Wood's career had a nifty final act in the bullpen; he was shifted to closer in 2008 and turned in a dazzling 34-save campaign that year (along with 84 strikeouts in 66.1 innings). The Yahoo! Fantasy Staff had an up-close view of Wood during one June evening in San Diego; our group was sitting just a few rows from the Chicago bullpen, so we got to see Wood warm up (mitt popping on every pitch), slowly walk to the Petco mound, dominate to another handshake. I vaguely remember one clown belting out a few bars of Closing Time when the relief signal was made. (Okay, that was me.)

Good luck in your next project, big guy. Maybe you didn't have the electric career we all were hoping for back in the late 90s, but the good times are frozen in the scrapbook. We're going to remember Kerry Wood smoking heat past the Houston Astros on a lazy Chicago afternoon. (And we're going to remember Wood's final scene, a three-pitch strikeout of Dayan Viciedo on a lazy Chicago afternoon. If you didn't love today's perfect Wrigley sendoff, you don't have a heart.)

• Roy Oswalt is another 34-year-old righty in the twilight of his career, but he's not quite ready to go gently into that good night. According to Ken Rosenthal, Oswalt has recently thrown bullpen sessions for the Phillies and Red Sox, and the veteran is slated to audition for two more clubs in the next few days. Rosenthal feels there could be a signing in the next week.

Oswalt's potential fantasy value is a location-driven story, of course. I wouldn't touch him in Fenway Park, for obvious reasons, but I'd love him with almost any NL contender, should he find a possible suitor. Oswalt had a 3.69 ERA and 1.34 WHIP for the Phillies last year — that at least makes him streamable — and he was dynamite after his trade to Philadelphia in 2010. Keep an open mind here. (Also keep in mind that it could be several weeks before Oswalt throws a real pitch for anyone, no matter how quickly he signs.)

The Padres had a wheel play in motion Thursday, as they completely turned over their middle infield. Orlando Hudson is gone altogether — designated for assignment — while Jason Bartlett (knee) landed on the disabled list. I'm not really interested in Alexi Amarista, the new second baseman, but shortstop Everth Cabrera brings an intriguing case.

I understand why Yahoo! nation isn't jumping on the Cabrera story right away — his ownership tag is still at Blutarski level, and he didn't do anything in his debut (0-for-3). And if Cabrera doesn't move up in the order — he batted seventh Thursday — it might be hard for him to do a lot of running for an NL club. But the plus angle for Cabrera is simple enough: he showed us decent wheels back with the Padres in 2009 (25 steals in 103 games) and he was off to a superb start in Triple-A this year (.333 average, 15-for-15 on the bases). He's still just 25. Keep an eye on him this weekend, see if the rabbit runs anywhere.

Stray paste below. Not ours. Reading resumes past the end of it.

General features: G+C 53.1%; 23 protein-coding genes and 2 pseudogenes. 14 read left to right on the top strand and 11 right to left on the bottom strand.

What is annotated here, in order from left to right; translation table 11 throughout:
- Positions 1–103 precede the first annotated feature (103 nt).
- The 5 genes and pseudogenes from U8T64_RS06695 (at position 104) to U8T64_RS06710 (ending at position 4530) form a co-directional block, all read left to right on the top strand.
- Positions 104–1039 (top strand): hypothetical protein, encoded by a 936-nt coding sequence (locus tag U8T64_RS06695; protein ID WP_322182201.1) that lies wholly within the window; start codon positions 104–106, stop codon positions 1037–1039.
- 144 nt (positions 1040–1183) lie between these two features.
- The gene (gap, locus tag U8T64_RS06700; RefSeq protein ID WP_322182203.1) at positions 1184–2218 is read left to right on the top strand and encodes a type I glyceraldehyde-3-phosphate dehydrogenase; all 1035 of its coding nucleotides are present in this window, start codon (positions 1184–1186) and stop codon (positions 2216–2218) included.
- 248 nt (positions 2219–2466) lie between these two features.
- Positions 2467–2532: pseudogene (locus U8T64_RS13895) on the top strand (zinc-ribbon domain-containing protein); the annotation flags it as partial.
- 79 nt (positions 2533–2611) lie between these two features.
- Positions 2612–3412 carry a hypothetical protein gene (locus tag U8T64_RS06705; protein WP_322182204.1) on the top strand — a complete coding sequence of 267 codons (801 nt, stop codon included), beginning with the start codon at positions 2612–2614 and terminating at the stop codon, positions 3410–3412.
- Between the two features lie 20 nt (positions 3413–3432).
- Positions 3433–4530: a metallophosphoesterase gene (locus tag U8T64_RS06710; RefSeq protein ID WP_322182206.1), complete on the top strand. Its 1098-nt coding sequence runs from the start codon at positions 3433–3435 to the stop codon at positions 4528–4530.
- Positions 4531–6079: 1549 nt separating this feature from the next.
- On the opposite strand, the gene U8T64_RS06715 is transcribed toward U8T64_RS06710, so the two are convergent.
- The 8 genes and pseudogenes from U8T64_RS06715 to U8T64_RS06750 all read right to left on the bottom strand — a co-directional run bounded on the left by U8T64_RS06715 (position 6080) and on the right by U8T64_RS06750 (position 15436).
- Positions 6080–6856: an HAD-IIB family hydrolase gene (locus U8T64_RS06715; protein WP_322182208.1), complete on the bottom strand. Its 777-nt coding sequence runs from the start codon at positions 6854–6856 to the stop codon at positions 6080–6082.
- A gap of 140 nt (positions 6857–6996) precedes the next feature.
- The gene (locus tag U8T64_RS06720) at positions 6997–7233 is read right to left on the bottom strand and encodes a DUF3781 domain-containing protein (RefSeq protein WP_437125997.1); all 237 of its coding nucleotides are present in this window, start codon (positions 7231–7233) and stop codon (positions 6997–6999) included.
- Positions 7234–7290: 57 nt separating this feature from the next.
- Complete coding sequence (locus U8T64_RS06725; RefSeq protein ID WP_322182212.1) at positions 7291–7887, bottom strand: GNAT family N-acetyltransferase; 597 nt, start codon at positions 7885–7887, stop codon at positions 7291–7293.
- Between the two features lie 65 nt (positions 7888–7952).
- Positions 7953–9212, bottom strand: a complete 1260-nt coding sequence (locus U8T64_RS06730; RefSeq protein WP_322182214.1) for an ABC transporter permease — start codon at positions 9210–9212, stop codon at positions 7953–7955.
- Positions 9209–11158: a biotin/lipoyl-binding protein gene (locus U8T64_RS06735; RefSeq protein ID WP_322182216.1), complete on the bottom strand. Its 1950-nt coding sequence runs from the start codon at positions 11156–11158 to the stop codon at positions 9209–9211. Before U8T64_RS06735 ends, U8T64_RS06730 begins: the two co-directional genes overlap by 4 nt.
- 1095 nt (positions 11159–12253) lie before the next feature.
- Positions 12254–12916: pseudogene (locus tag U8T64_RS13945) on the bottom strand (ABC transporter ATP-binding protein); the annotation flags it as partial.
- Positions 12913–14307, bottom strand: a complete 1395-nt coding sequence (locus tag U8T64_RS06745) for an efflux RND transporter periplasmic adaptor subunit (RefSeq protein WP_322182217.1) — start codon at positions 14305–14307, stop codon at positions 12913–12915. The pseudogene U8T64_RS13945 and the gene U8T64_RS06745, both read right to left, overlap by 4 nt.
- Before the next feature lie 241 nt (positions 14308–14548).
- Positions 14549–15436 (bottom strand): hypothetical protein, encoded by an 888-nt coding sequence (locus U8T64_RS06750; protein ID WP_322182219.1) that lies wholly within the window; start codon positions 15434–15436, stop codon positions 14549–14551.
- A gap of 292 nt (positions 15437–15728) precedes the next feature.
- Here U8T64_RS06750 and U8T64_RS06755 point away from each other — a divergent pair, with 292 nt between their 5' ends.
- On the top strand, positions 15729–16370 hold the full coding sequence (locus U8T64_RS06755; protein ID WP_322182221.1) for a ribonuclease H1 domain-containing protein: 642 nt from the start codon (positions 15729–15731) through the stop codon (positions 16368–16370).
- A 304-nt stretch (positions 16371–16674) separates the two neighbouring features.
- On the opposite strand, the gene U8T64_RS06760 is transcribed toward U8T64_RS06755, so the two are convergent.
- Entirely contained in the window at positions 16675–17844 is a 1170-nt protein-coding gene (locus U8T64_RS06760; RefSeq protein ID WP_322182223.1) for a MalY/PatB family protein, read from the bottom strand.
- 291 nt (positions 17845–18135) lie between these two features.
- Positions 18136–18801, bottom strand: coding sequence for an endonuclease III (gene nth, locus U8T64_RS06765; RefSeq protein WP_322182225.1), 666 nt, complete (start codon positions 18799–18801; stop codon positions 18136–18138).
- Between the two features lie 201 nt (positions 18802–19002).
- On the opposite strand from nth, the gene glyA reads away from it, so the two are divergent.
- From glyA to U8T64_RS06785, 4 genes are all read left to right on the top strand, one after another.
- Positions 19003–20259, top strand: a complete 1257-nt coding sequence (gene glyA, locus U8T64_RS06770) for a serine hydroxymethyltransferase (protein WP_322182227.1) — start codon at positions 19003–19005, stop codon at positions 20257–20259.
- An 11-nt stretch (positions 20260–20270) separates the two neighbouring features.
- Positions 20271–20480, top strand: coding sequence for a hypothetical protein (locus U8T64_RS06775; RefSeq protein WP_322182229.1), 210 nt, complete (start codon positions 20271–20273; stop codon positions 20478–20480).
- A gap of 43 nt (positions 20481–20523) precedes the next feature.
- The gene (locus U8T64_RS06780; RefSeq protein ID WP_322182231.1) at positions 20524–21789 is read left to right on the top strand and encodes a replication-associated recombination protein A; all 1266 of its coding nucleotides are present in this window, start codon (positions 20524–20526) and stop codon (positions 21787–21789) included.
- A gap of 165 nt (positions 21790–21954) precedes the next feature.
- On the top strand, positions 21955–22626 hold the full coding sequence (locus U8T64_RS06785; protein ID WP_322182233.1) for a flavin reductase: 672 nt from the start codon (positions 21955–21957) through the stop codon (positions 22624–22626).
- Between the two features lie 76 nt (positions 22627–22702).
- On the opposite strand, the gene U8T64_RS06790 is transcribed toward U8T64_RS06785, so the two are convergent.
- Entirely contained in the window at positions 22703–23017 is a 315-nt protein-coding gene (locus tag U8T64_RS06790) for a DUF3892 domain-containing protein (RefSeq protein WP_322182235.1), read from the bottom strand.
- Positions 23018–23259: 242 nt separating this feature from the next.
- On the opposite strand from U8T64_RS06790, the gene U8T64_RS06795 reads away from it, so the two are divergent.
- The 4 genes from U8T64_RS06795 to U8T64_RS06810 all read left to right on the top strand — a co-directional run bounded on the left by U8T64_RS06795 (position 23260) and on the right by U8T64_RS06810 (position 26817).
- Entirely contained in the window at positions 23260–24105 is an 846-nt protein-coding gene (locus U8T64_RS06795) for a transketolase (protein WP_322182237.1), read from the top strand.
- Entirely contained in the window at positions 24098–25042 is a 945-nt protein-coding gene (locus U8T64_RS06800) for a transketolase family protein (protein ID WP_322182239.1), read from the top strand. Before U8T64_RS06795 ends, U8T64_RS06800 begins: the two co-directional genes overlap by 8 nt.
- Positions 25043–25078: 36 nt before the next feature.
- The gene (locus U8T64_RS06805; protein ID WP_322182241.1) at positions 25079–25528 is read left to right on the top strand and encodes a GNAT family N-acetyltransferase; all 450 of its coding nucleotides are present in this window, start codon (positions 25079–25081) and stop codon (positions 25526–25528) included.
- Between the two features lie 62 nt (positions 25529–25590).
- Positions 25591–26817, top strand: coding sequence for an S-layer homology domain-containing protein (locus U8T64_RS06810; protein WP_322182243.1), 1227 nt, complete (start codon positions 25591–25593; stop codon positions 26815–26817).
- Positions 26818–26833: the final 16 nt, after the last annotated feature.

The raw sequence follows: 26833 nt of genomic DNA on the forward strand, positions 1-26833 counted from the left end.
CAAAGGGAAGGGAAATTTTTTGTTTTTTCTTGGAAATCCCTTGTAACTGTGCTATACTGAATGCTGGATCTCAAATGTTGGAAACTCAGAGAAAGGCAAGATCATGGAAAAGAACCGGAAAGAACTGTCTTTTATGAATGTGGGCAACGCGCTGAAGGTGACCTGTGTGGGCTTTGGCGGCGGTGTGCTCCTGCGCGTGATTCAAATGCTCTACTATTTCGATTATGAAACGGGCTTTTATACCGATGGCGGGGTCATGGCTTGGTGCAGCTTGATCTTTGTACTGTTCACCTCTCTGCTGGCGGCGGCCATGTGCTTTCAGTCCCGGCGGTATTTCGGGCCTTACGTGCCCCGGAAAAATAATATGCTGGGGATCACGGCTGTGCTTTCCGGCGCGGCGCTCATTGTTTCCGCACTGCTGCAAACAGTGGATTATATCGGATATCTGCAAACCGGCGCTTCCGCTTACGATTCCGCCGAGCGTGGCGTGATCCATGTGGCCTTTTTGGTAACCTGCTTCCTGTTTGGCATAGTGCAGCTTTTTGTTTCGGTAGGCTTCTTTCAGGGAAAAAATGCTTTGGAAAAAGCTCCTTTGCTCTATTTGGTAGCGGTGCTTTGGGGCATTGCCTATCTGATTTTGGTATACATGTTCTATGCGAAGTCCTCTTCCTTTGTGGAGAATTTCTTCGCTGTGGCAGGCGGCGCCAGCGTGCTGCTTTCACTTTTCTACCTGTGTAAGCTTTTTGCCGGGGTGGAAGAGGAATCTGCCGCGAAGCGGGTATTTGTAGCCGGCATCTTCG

As for Hudson, while his mixed-league value is probably tanked for good, he could turn into an intriguing mono-league play if he lands in the right spot. Compared to the jokers that Detroit is currently using at second base, Hudson would look like Joe Morgan, circa 1976. Get on the phone, Mike Illitch. Your infield desperately needs someone who can handle the leather (Hudson's no longer a defensive star, but he's still capable in the field. And just about everyone in Detroit is tired of the Ryan Raburn nightmare. If Lester Bangs is looking down at this mess, he's having a good laugh.)

Speed Round: Is Colorado cornerman Jordan Pacheco a possible late bloomer in the thin air? He had an electric 17 games with Triple-A Colorado Springs (.433/.479/.627), prompting a callup, and he's collected four hits (one homer, one double) and three RBIs over the last three games. Everyone knows that Nolan Arenado will eventually be the Rockies third baseman, but he hasn't been anything special in Double-A this year (note the .423 slugging) - it looks like more development time is needed. Pacheco is currently zero-percent owned in Yahoo!, but I'll kick the tires on him at home against the Mariners this weekend. … Although Brennan Boesch is starting to hit lasers again, he might not get his No. 2 slot back from Andy Dirks. Both players homered in Thursday's loss to Minnesota. … Adam Lind was sent to Triple-A, surprising no one. An outright release would have been justified, too. … The Cardinals were whistling a positive tune about Allen Craig a day ago, but now it looks like he'll probably need a DL stint while his hamstring injury heals. An absolute shame, because he has major breakout written all over him. … Kevin Youkilis might hobble back to the Red Sox early next week, perhaps Tuesday. Will Middlebrooks has slowed down considerably over the last week, but maybe he'll show something in Philly that keeps him in the mix. … A one-game suspension for Balking Bob Davison? Okay, that's a step in the right direction. You're not the show, blue. Get it together, man.